Just Say No

The difference between successful people and really successful people is that really successful people say no to almost everything.      -Warren Buffet

No. Such a small word, yet it can be so difficult to say. For many people, saying yes is an automatic response. We worry about disappointing others or being perceived as selfish. We want to please others so we say yes to all invitations and requests. When we place the needs of others first, we become annoyed, resentful and overwhelmed.

Saying yes too often is a surefire way to lose control of your schedule. It is important to be deliberate about which requests you accept and which you decline. Simplifying your life requires making decisions that ease rather than complicate your calendar. It can be difficult to determine which requests to accept and which to turn down. Here are a few questions to ask yourself before accepting a new commitment:

  1. Does it generate excitement or dread?

  2. Is it consistent with my values?

  3. Do I have available time to devote to it?

  4. Do I want to say yes because I am afraid to say no?

  5. Does it support my goals?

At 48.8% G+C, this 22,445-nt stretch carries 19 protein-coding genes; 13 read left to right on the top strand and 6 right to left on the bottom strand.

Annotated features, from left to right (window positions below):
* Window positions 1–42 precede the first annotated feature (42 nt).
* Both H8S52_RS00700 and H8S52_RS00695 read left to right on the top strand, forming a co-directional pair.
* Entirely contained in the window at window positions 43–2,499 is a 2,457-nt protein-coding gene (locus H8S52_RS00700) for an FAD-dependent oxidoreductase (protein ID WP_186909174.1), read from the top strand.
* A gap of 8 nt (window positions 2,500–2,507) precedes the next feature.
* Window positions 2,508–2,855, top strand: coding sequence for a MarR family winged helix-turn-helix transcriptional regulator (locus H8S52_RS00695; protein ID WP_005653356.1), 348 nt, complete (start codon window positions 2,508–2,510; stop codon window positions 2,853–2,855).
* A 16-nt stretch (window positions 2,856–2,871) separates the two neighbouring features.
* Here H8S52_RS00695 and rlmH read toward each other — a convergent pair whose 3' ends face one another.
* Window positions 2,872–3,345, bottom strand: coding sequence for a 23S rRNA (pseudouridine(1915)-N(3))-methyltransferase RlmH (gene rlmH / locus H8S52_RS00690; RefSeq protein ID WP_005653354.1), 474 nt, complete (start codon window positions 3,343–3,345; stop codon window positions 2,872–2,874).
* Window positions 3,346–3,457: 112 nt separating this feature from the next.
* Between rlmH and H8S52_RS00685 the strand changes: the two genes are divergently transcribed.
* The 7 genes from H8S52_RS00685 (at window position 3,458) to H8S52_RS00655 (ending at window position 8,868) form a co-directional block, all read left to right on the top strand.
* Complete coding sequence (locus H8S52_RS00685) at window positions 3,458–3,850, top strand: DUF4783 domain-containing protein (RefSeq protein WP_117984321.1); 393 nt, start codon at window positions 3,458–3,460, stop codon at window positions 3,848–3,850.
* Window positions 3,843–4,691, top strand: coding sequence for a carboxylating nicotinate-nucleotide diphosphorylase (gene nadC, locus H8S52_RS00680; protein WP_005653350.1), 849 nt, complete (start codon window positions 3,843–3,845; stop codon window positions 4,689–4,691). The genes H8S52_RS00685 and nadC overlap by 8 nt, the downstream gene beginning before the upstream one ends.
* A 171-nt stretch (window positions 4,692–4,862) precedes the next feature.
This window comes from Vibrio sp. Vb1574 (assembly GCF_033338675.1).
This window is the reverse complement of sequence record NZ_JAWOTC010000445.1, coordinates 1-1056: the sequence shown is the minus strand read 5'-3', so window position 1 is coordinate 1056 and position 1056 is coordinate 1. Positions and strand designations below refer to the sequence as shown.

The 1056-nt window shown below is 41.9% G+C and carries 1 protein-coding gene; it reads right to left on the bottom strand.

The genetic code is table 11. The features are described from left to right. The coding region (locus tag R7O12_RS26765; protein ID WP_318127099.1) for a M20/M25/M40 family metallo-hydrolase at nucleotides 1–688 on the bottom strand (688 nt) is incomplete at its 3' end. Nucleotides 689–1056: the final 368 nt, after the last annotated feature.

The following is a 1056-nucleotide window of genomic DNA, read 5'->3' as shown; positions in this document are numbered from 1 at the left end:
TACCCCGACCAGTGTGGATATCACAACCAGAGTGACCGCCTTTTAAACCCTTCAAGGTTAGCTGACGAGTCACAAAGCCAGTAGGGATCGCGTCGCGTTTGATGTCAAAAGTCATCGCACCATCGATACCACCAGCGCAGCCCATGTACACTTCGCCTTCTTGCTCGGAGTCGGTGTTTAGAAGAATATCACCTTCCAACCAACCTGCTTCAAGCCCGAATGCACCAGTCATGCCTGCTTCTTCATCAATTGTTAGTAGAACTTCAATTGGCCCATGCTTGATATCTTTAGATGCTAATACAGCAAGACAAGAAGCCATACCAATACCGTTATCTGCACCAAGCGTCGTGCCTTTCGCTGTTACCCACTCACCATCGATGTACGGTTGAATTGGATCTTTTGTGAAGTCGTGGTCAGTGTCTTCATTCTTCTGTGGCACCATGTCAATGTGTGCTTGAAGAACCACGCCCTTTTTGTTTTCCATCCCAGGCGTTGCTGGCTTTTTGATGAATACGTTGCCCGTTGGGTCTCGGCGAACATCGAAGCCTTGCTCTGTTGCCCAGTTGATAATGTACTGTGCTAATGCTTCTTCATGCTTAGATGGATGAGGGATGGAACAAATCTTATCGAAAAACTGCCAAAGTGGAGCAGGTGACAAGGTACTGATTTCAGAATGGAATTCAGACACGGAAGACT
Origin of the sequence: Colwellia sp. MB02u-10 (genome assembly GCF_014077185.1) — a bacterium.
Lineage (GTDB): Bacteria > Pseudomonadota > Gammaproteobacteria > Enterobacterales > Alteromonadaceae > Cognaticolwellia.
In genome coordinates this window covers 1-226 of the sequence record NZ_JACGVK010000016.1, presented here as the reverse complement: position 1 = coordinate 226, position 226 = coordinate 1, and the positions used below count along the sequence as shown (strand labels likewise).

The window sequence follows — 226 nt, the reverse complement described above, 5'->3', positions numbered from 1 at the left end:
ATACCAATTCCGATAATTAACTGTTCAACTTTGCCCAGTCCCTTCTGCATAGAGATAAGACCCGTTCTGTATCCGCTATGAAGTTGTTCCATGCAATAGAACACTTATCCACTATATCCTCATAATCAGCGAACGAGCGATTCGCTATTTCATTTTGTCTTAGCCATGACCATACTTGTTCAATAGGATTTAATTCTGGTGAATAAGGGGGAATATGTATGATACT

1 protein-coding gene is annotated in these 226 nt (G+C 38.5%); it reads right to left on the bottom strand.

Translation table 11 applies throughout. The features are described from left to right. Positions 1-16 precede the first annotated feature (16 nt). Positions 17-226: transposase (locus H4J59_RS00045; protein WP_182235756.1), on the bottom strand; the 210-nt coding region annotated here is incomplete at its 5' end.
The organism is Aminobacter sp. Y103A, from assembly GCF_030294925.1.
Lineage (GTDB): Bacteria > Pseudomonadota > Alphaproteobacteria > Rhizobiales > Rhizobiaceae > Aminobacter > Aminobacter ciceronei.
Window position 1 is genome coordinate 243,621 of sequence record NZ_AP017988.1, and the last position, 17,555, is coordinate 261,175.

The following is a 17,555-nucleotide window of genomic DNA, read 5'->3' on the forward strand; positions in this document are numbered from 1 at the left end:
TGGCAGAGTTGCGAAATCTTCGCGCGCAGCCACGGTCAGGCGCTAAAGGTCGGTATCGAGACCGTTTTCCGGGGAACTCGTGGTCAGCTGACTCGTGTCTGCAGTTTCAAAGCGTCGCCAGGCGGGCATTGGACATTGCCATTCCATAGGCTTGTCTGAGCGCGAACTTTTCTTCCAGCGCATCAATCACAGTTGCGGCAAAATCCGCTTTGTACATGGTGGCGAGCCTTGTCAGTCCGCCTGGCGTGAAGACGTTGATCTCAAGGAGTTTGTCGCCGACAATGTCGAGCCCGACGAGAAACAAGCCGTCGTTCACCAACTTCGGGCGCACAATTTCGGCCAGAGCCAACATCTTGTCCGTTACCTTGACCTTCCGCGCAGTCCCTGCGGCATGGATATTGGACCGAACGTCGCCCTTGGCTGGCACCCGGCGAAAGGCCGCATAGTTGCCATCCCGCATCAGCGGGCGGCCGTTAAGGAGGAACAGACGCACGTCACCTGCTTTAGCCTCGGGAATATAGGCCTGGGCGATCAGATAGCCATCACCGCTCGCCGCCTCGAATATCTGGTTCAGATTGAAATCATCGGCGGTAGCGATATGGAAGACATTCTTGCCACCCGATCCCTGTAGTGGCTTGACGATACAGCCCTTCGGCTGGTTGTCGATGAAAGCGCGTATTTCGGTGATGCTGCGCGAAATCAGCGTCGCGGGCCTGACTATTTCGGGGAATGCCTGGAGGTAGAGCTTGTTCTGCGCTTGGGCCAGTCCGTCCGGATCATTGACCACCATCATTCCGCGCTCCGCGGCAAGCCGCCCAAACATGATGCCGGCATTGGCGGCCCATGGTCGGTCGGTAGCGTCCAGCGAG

Once you decide you want to say no, it’s time to prepare for your follow through. While you don’t want to sound scripted, it can be helpful to draft a “no statement.” Be concise and get straight to the point. Waffling prolongs the conversation and makes it more likely you will lose sight of your mission. Here are a few examples of no statements:

I’m not available to help out that day, but keep me in mind for another time.

Thanks for thinking of me, but I can’t make it.

I understand it’s an important event to you, but I have something to do that’s important to me.

Practice your response by reciting it out loud to yourself or someone else. If you are not used to saying no, it can be helpful to start small. Begin with minor requests and gradually work your way up to more substantial ones.

Be patient with yourself. Keep in mind that saying no is neither selfish nor insensitive. It decreases stress and increases confidence. It reduces the quantity of your obligations and allows you to reclaim time for meaningful activities. Be true to yourself and learn to say no. It takes practice, but the more you do it, the easier it becomes.

Read more about saying no: Warren Buffett Says This 1 Simple Habit Separates Successful People From Everyone Else

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